How can physics and chemistry account for consciousness?

imageThis past Sunday, Andrew Sullivan neatly summarized what is going on in one corner of the consciousness debate – Alvin Plantinga, Thomas Nagel, Jerry Coyne and Sean Carrol. Writes Nagel:

I say this as someone who cannot imagine believing what he believes. But even those who cannot accept the theist alternative should admit that Plantinga’s criticisms of naturalism are directed at the deepest problem with that view—how it can account for the appearance, through the operation of the laws of physics and chemistry, of conscious beings like ourselves, capable of discovering those laws and understanding the universe that they govern. Defenders of naturalism have not ignored this problem, but I believe that so far, even with the aid of evolutionary theory, they have not proposed a credible solution. Perhaps theism and materialist naturalism are not the only alternatives.

3 thoughts on “How can physics and chemistry account for consciousness?”

  1. I just finished the new book by Thomas Nagel “Mind & Cosmos. Why the materialist neo-Darwinian conception of nature is almost certainly false” Oxford UP. Nagel has three good chapters on consciousness, cognition, and value, respectively.
    For the happy few who are able to read Dutch, there is also this one:

    Click to access HVV-web.pdf

  2. Penrose is one of most brilliant mathematical minds of our present age. He would know that Godel’s theorems of incompleteness are intended to apply to rigorous logical systems of mathematics, such as those attempted by Russell & Whitehead. They resolved a puzzle in Cantor’s transfinite numbers as to whether there was a transfinite number between aleph(0) and aleph(1), or whether there was a continuum of such numbers. In fact it was shown by Godel’s theorems, that the answer is undecidable. Whether there is in fact a chemistry or physics equivalent to Godel’s theorems I think can only be seen in analogy. There might be such an answer in the indeterminate questions of quantum mechanics, Heisenberg’s principle of uncertainty, and the quantum pairings of remote particles notwihstanding the limits imposed by speed of light.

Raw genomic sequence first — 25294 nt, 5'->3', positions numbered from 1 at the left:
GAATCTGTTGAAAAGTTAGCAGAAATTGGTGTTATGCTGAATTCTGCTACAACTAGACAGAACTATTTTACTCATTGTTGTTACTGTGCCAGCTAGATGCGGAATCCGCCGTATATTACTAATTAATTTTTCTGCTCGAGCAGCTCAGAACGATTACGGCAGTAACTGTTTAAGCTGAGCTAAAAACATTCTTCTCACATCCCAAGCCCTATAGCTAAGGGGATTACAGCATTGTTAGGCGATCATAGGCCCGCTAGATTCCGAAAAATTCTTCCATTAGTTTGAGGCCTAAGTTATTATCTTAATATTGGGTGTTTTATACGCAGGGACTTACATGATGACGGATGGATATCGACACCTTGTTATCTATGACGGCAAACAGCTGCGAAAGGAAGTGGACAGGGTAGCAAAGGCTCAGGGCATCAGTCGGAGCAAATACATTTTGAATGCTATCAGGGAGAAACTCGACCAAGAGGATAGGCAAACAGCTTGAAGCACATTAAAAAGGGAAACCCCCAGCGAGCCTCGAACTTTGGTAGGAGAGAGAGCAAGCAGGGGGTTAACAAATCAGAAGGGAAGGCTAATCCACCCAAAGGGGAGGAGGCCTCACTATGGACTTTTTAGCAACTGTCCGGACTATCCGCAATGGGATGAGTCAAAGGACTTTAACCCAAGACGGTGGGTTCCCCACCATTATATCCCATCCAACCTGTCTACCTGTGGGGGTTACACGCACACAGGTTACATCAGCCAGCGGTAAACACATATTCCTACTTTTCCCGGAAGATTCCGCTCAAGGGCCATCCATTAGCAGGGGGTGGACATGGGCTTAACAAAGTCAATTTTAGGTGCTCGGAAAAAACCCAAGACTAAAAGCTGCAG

I think I prefer Teilhard de Chardin’s approach to the evolution of consciouness. Teilhard worked on his theories during the 1920s-30s, but because of the constraints imposed by his Jesuit order they only became available after his death in 1955 with the publication of such works as his ‘Phenomenon of Man’ and ‘The Divine Milieu’. It is remarkable that fundamentally he foresaw the development of the Internet. A paleontologist and mystic, rather than a rigorous philosopher, Teilhard’s ideas are too speculative for some tastes, but nevertheless his ideas seem to have a wonderful cohesion. He sees the breakthrough in consciousness with the development of encephalisation, and nervous tissue, but I suspect his ideas go further back to even the intrinsic nature of matter.

    “Teilhard’s attempts to combine Christian thought with modern science and traditional philosophy aroused widespread interest and controversy when his writings were published in the 1950s. Teilhard aimed at a metaphysic of evolution, holding that it was a process converging toward a final unity that he called the Omega point. He attempted to show that what is of permanent value in traditional philosophical thought can be maintained and even integrated with a modern scientific outlook if one accepts that the tendencies of material things are directed, either wholly or in part, beyond the things themselves toward the production of higher, more complex, more perfectly unified beings.” Socialisation was another important breakthrough.

    “While some evolutionists regard man simply as a prolongation of the Pliocene fauna—an animal more successful than the rat or the elephant—Teilhard argued that the appearance of man brought an added dimension into the world. This he defines as the birth of reflection: animals know, but man knows that he knows; he has “knowledge to the square.” ” [Quotations from Encyclopedia Britannica]

    I see Teilhard’s work as the one worthwhile attampt to synthesise the ideas of science, philosophy and religion. Unfortunately like most insightful geniuses who attempt to synthesise across disparate disciplines, he was rejected by them for either being insufficiently scientific or insufficiently theological. A scientist with strong religious views could do worse than to be familiar with his work.

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